Northside_Session2_July 27, 2015_71Sustainability is an issue of global importance and at Treehouse we are working hard to help children realise the significance of caring for and protecting our environment. Educating ourselves, as teachers, has been a fundamental step in this process and I strongly believe that every educator has taken on this challenge. Together with the children we are learning so much about this important issue.

The National Quality Framework asks that each service take ‘an active role in caring for its environment and contributes to a sustainable future’ (NQS Standard 3.3). The organic garden at Treehouse is just one aspect of our plan to embed sustainable practices within the service and it is an important one.

In the Spring I remember how exciting it was to plant the sunflower and bean seeds in the garden beds with the Preschoolers and Toddlers. Every child was given several seeds and we discussed how far apart and how deep to plant them and what we would need to help them to grow. Watching little fingers push seeds beneath the soil and gently cover them over with dirt made me feel as though I have the best job in the world. Within a week we could see tiny shoots coming through the soil. A couple of months later there was no denying our tiny seeds were growing. Mary suggested we find some stakes in the garden shed to support the beans as they grew. All of the children were happy to help with this project as well as the general watering, weeding and fertilizing of our gardens.

As the months passed by we watched as our small garden beds began to resemble mini-forests. Our herbs had run wild, the blueberry bush had disappeared under the tight arms of the bean stalks, green tomatoes lined the Treehouse fence (longing for some warm summer nights to turn them red), zucchinis lay hidden beneath prickly leaves and giant sunflowers smiled down over our grand accomplishments, greeting families to the centre after the Christmas break.

Since the New Year we have enjoyed harvesting our fresh produce and using it in the kitchen for afternoon tea (although often the beans didn’t make it inside as suddenly everyone’s favourite morning snack was a bean or two, fresh from the stalk.) Over this growing period I have loved talking to the children about how and why our plants are growing, often reminding them that they were once tiny seeds, which we planted one Tuesday morning back in the Spring. Through these experiences children are learning to care for and appreciate the natural environment and observe the interconnectedness of living things (EYLF Outcome 2: Children are connected with and contribute to their world). I am sure I am not the only educator who has been surprised at the care the children are taking in the garden. They have learnt not to pick things before they are ready (most of the time!) and are determining the difference between weeds and vegetables by asking a teacher first. Even the flowers, tucked in amongst the vegetation, have survived the many months we have been learning in the garden. Children run their hands over and smell the flowers but it has been a long time since I have seen them be picked, which really is testament to the children and the respect they are showing for our garden.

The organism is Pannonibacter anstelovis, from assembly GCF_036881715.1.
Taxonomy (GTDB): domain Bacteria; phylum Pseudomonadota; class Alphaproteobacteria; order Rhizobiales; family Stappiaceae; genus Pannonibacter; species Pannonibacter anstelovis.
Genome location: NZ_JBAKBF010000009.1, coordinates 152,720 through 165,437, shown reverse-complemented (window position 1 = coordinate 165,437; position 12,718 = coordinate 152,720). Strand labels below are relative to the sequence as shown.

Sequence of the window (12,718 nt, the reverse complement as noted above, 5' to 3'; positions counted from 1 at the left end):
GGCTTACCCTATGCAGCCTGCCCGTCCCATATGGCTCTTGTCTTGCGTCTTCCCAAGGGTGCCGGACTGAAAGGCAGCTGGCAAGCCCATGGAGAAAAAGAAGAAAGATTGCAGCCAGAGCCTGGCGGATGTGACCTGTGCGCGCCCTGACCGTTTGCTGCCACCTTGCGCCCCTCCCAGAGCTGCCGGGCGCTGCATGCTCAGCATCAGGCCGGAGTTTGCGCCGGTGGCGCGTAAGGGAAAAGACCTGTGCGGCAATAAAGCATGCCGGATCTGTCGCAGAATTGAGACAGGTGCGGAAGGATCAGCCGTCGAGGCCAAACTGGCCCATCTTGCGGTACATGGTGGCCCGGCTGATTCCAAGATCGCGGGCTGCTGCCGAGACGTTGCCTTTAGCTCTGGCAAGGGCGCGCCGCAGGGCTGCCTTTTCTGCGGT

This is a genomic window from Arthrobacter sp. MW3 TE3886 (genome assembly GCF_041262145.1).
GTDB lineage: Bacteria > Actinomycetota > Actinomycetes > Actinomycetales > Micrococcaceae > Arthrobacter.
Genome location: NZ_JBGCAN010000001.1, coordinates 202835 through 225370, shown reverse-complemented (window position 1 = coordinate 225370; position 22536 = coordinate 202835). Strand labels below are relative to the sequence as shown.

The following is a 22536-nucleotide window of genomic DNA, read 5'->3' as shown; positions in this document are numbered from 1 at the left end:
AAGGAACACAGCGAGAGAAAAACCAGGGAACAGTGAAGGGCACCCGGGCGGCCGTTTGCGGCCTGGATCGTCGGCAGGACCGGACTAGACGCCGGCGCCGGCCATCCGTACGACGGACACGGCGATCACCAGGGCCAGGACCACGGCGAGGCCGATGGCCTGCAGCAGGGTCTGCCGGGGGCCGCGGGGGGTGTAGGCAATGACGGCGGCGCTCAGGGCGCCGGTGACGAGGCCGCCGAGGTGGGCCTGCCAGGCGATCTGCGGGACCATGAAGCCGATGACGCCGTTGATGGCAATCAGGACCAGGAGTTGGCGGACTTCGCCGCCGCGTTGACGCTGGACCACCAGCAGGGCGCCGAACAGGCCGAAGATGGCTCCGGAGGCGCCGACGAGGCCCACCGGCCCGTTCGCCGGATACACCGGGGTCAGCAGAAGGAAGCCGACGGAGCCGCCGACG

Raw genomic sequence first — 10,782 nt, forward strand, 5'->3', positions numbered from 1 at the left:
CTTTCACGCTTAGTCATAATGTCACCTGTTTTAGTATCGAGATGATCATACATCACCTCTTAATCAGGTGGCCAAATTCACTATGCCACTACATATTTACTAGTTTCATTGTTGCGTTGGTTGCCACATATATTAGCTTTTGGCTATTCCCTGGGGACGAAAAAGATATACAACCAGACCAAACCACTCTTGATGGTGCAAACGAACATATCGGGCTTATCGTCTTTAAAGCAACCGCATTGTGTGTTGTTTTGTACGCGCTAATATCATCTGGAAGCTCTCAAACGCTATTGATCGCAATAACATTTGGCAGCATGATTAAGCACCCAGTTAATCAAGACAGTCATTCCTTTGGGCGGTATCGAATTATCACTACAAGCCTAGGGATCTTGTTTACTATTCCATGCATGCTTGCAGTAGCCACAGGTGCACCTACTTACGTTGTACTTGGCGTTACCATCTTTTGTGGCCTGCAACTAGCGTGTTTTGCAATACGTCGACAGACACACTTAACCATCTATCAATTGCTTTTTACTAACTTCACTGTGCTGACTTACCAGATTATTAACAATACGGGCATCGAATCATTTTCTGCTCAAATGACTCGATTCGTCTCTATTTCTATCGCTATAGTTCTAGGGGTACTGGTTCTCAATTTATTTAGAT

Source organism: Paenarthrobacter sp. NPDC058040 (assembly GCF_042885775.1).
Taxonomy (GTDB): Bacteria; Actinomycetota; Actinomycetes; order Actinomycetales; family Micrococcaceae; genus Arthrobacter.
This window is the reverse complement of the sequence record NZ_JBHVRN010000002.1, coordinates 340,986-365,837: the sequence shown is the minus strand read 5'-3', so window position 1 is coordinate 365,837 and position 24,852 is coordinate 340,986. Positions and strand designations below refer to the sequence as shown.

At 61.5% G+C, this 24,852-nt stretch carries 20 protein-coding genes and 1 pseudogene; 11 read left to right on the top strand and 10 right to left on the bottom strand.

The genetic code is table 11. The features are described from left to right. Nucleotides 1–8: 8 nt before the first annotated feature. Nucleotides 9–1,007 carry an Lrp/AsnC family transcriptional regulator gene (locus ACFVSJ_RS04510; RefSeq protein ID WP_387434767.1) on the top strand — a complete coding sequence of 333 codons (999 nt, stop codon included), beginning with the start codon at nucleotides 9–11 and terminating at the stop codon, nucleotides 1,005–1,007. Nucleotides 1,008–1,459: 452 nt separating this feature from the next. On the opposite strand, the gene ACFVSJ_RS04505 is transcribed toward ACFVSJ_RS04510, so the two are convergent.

But such is life that nothing lasts forever. When I walked into Treehouse a few weeks back I decided that the bent-over, wilting sunflowers, which had long since lost their yellow petals, had to go. It seemed like a gigantic job, but luckily I had lots of gardeners to help me.

We set to work cutting back the mint, pulling down the yellow bean stalks (enjoying the last few beans, of course) and cutting off the heads of the sunflowers (to leave for the birds to enjoy). The sunflowers, however, were not so easy to remove. Standing in the garden bed I pulled with all my might but they just would not budge.

I tried a few more times to no avail before calling in my reinforcements: 10 or so Preschoolers and a few toddlers. We all grabbed a hold of the bent-over sunflower and on the count of three pulled with all our strength. Even I was surprised when the gigantic sunflower finally began to move, reluctant to leave its comfy home but unable to resist the forces of the determined children! With a final pull the enormous roots of the sunflower emerged from the soil and (after picking ourselves up off the ground) we cheered and admired our hard work before moving on to the other sunflowers. Looking at the incredible root structure of this flower was another moment to remind the children of what had become of our tiny sunflower seeds, which we had spent many months caring for and helping to grow.

We are so excited for the new garden beds to arrive and the opportunities for learning that we will have in the new garden. Over the past few months recycling and compost bins have been implemented in each of the rooms which enables learning about sustainability to be embedded in our daily meal-time routines. These bins have been recently improved to reinforce the importance of what materials are going into them. Our ‘worm’ compost only takes fresh fruit and vegetables (with the exception of citrus fruits, which most children will tell you the worms don’t like!). This compost will be used for our organic garden as well as for our worm farm which the children have been learning to care for. We also have introduced a chicken bin which can take sandwich crusts and other food scraps such as rice and pasta (although we monitor how much is actually given to the chickens).

If you have any ideas for sustainable practices and activities we can introduce to the children we would love to hear your input! The Curious Garden by Peter Brown is a great children’s story about gardening which you might like to watch online